Contrasting assessments have emerged of how a future Lower Hunter dam would impact sensitive native species.
Surface water option assessment reviews of the potential Limeburners Creek and Upper Chichester dam sites conducted by GHD in 2019 highlight a significant number of potential threatened flora and fauna species
As an example, the Limeburners Creek study found 28 potentially threatened flora species and seven primary koala feed trees.
By comparison, Hunter Water's recently released 'summary of ecological studies' for the sites lists relatively few potential impacts.
The Healthy Hunter Rivers Group which is fighting to stop the construction of new Hunter dams, says the summaries are deliberately misleading.
"It is inconceivable in the current context that Hunter Water would be considering new dam options that would drown Koala habitat. These dam proposals should be ruled out and Hunter Water directed to focus on water efficiency, recycling and re-use options," Independent MLC Justin Field said.
"Some of the areas that would be flooded in the proposed new dam sites were put away as permanently protected biodiversity offsets. It makes a mockery of biodiversity protection laws in NSW that a state-owned corporation is spending money investigating options that would see biodiversity offsets destroyed."
A Hunter Water spokesman said the summary of ecological studies documents were based on the findings of targeted ecological fieldwork conducted over a week earlier this year by consultants Umwelt.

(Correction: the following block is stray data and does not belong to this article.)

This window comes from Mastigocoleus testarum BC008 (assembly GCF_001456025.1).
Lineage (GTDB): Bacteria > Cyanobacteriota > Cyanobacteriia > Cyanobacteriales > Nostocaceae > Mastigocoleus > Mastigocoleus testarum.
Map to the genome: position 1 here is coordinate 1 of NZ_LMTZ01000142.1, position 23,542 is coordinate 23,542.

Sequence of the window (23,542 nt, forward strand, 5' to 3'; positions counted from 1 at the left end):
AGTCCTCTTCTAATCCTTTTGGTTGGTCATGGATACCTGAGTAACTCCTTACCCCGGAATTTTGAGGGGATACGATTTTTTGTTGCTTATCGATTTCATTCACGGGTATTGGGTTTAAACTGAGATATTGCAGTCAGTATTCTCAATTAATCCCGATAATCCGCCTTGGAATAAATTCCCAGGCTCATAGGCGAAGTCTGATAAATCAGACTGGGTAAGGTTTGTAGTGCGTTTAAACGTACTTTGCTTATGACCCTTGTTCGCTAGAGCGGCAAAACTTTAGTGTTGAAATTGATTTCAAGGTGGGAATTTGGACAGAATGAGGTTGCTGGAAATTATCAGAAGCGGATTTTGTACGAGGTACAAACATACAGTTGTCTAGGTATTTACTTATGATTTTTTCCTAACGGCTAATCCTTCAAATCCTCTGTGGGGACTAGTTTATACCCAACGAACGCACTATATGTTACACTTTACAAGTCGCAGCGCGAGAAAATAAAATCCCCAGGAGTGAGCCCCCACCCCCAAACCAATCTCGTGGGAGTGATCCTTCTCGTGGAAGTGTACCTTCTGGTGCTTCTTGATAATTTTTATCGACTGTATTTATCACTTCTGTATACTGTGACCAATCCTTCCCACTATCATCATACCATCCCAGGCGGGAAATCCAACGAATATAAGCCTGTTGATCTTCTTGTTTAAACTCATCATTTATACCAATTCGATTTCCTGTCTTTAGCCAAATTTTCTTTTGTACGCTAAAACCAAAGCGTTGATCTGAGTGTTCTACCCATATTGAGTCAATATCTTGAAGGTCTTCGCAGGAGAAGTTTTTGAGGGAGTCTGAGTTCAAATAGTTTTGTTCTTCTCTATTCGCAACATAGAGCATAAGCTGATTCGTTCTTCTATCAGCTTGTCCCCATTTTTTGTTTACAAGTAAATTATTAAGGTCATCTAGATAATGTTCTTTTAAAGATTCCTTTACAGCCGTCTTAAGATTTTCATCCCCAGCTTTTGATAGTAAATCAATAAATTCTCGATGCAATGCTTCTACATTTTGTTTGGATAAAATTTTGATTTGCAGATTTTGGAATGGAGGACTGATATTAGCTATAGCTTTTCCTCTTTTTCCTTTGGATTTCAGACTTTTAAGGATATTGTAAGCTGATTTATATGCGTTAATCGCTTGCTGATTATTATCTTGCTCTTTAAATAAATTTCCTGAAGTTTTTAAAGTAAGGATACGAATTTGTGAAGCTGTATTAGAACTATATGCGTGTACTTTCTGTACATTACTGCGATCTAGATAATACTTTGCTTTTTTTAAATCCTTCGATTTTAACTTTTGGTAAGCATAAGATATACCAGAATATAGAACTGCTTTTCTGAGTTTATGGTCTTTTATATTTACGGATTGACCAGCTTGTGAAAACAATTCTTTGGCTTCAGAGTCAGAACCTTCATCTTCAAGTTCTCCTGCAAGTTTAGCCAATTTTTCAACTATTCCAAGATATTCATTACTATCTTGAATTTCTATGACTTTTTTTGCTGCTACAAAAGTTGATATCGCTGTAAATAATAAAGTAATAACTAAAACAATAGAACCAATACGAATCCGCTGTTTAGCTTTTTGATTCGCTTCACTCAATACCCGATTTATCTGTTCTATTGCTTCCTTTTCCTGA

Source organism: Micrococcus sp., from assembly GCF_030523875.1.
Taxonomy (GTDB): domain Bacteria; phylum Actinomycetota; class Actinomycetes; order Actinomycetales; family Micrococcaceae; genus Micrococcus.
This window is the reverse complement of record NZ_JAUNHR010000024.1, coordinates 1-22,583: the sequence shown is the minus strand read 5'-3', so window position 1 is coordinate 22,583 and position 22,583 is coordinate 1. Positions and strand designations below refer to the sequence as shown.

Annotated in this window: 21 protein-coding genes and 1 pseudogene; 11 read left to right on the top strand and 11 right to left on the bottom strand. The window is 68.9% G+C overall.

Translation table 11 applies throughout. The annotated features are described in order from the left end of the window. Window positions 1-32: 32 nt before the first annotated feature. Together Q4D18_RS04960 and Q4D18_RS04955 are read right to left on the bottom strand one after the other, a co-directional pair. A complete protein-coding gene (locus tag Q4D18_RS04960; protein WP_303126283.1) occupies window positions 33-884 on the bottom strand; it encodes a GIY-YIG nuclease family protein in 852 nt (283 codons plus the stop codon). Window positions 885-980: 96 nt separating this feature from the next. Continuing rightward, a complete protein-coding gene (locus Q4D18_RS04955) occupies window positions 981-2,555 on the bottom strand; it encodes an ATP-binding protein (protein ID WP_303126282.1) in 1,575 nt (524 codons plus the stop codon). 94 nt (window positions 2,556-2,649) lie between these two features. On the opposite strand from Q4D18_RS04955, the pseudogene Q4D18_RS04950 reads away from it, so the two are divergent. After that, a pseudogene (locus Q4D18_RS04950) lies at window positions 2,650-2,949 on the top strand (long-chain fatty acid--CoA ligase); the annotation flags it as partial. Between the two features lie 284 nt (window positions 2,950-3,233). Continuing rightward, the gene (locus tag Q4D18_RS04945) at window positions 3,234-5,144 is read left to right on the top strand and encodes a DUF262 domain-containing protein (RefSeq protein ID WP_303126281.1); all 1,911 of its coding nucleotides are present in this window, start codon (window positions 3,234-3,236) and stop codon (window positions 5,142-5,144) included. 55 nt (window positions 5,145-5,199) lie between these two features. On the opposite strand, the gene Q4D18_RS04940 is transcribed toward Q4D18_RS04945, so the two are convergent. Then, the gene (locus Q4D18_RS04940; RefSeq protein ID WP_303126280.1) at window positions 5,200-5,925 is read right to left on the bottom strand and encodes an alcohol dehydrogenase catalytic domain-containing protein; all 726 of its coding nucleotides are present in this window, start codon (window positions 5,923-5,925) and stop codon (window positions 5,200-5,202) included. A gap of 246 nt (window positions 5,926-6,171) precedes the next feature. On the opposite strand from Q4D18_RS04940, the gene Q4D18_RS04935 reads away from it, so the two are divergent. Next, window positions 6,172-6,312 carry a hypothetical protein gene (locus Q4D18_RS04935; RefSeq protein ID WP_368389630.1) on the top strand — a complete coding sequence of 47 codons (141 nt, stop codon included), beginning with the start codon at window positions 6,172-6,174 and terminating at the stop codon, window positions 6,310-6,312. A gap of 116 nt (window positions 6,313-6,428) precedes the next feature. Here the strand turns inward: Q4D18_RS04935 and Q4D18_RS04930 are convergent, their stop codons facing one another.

The GHD report was a desktop analysis of the area.
Hunter Water received the Umwelt report in late September. In contrast to the GHD reports, it was not captured in a recent call for papers moved by Mr Field.
"The studies completed to date or the summary document are not designed to be a final environmental assessment," the Hunter Water spokesman said.
"The studies completed to date will be used to assist decision making in comparing the impacts of various supply and demand options. The adopted methodology is appropriately robust for this purpose, and this is consistent with the approach routinely undertaken by government when assessing infrastructure options.
"Should it be determined that a new dam is one of the preferred options ... a thorough environmental assessment would still be undertaken in accordance with best practice and the requirements of the Environmental Planning and Assessment Act."
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